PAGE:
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More than 2800 Deaths from COVID-19 were reported yesterday in the United States, the most the country has reported in a single day, as health care officials say its staff and facilities are struggling to support a growing number of patients.
The number of COVID-19 patients in US hospitals, 100,226, according to the COVID Tracking Project, is also the highest reported on a given day during the pandemic.
Hospital staff enter an elevator with the body of a COVID-19 victim at St Jude Medical Center in Fullerton, California. (AP Photo / Jae C. Hong, file)

The average daily COVID-19 deaths in the country in a week is 1,654, up from its summer high of around 1,130, but lower than the peak of the pandemic above 2,240 in late April.

“By this time next week, we’re going to be talking about 3,000 deaths a day, that’s September 11 every day,” Dr. Jonathan Reiner, a cardiologist and professor of medicine at George Washington University, told CNN.

The death count reported Wednesday was 2804, topping the previous day’s high of 2603 set on April 15, according to data from Johns Hopkins University.

Previously, the JHU total for Wednesday was higher, but that count was later corrected due to an error found in a state’s count.

Medical staff submit a patient with COVID-19 at Providence Holy Cross Medical Center in the Mission Hills section of Los Angeles. (AP Photo / Jae C. Hong, file)

Daily coronavirus cases and hospitalizations have also skyrocketed, prompting CDC Director Dr. Robert Redfield to say Wednesday that the winter months will likely “be the most difficult time in health history. public of this nation. “

The 911 emergency call system is “at breaking point,” the American Ambulance Association, which represents all ambulance services in the country, said in a letter Wednesday.

“Without additional relief, it seems likely to break even as we enter the third wave of the virus in the Midwest and West,” the letter said.

People pose for photos at the Rockefeller Center Christmas tree. (AP Photo / Mark Lennihan)

As for cases: The nation’s average number of daily new COVID-19 cases in a week was 164,103 on Wednesday, nearly 2.5 times the summer peak in July, JHU data shows.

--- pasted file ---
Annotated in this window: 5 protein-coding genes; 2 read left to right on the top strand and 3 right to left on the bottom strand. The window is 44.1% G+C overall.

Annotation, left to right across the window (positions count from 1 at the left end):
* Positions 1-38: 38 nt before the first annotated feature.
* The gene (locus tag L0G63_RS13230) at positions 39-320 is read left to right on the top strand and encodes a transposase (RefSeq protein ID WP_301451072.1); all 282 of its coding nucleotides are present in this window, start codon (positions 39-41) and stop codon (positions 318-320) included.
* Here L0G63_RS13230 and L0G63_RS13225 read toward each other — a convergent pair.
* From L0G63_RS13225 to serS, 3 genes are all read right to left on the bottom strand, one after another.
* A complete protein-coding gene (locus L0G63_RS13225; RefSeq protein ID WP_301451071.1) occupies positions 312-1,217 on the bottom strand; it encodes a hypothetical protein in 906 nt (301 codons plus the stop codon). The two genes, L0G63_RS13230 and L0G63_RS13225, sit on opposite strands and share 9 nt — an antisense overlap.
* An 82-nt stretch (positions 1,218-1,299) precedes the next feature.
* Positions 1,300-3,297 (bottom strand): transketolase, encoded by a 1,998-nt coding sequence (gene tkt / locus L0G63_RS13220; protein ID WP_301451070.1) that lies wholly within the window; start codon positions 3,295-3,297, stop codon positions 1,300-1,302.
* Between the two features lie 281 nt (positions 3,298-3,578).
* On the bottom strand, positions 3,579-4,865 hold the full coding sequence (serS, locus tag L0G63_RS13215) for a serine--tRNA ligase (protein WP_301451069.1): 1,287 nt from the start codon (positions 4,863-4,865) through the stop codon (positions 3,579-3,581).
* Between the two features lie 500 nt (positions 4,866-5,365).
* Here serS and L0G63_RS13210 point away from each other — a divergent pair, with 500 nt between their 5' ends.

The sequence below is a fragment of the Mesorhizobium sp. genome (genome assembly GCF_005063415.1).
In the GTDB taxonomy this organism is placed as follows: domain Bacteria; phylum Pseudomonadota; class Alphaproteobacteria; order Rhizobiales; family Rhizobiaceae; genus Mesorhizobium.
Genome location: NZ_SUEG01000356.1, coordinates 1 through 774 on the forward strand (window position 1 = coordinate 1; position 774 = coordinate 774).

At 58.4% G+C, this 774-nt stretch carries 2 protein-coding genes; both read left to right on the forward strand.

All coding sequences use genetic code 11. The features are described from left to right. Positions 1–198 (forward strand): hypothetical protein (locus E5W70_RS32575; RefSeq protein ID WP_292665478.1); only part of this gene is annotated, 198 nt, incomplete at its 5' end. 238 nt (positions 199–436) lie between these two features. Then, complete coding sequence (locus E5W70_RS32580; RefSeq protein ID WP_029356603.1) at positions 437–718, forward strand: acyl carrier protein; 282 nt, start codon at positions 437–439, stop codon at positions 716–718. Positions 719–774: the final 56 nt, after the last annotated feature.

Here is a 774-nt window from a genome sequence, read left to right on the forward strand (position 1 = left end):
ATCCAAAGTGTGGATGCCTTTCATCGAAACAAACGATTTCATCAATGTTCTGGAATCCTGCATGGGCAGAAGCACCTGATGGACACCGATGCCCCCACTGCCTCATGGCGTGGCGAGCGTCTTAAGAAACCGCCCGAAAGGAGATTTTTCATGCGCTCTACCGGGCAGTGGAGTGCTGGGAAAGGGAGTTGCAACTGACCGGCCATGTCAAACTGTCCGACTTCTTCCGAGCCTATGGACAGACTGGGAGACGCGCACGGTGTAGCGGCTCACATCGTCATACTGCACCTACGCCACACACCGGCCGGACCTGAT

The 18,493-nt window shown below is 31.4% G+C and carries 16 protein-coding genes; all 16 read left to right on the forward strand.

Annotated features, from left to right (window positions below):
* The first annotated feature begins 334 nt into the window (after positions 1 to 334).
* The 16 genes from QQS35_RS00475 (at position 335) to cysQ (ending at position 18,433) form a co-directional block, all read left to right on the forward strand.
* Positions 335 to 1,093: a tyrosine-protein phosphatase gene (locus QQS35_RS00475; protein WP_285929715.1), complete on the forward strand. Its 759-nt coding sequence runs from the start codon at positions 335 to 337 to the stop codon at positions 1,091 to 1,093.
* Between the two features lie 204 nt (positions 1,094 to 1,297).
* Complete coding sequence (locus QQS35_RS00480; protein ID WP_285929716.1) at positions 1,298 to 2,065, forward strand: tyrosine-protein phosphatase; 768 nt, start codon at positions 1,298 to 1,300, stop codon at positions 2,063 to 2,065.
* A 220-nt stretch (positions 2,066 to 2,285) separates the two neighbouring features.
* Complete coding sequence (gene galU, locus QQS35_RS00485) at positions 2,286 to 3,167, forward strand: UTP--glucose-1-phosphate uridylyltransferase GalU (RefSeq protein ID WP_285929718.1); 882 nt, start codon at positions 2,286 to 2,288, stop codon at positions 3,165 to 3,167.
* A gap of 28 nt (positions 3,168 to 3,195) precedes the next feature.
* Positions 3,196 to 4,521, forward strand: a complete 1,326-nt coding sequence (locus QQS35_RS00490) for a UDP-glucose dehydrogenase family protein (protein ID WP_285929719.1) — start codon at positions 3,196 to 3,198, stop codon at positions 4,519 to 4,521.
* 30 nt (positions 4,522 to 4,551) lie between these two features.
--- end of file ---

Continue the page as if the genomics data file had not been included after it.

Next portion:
Los Angeles tells residents to ‘cancel everything’

US states are racing to catch up with the dizzying number of coronavirus hospitalizations.

In Los Angeles, Mayor Eric Garcetti said that if the virus continues to spread there at its current and unprecedented rate, Los Angeles will run out of hospital beds by Christmas.

He called on residents to “take shelter” and “cancel everything” to help stop the spread.

A modified stay-at-home order began this week in Los Angeles County, which bans all in-person dinners and gatherings with people outside of a single home for three weeks.

The county’s daily new case count rose 224 percent in the first three weeks of November, and hospitalizations were up more than 85 percent from two weeks ago, county health officials said Wednesday.

A customer walks past a sign stating that the COVID-19 vaccine is not yet available at Walgreens in Long Beach, California. (AP Photo / Ashley Landis, file)

“The public health condition of our city is as dire as it was in March in the early days of this pandemic,” Garcetti said Wednesday, adding that the number of daily infections in Los Angeles has tripled since early November and hospitalizations are at a new peak.

In southwestern Kansas, there are no staffed ICU beds available, Governor Laura Kelly said Wednesday.

“While the number of cases may have decreased slightly, the pressure on our hospitals and healthcare workers has not,” he said.

Coronavirus hospitalizations in Nevada have increased daily since November, with few exceptions, peaking Wednesday with 1,652 people hospitalized, the state’s data panel showed.

Vaccine trials for children scheduled for 2021

Although vaccines appear to be on the way, they have only been studied in adults and children older than 12 years.

Trials for younger children could begin early next year, Dr. Francis Collins, director of the National Institutes of Health, said Wednesday.

“We definitely need to get there,” Dr. Collins told CNN’s Wolf Blitzer.

“We will want, shortly after the first of the year, to also find out: Does this work for younger children, because we know that they can be infected and can transmit this?” He said.

Trials of the COVID-19 vaccine in children under the age of 12 are likely to begin next year. (AP)

“So that’s the next level of testing that will need to be done in a … vaccine trial to make sure the vaccine is safe and effective in that group,” he said.

“We think it will be, but we want to be sure,” said Dr. Collins.

As of November 19, the latest data available, nearly 1.2 million children have tested positive for COVID-19 since the start of the pandemic.

And in just two weeks, between November 5 and 19, the number of childhood cases increased by 28 percent, according to the American Academy of Pediatrics and the Association of Children’s Hospitals.

Children now account for nearly 12 percent of all COVID-19 cases in the country.

In the US, Pfizer and Moderna’s candidate vaccines are awaiting emergency use authorizations, and an FDA panel is expected to meet to decide whether to authorize them on December 10 and 17, respectively.

Assuming the vaccines are licensed, their first shipments could take place on December 15 and 22, respectively, according to a federal government Operation Warp Speed ​​document.

A CDC panel recommended Tuesday that healthcare and long-term care workers get vaccinated first.

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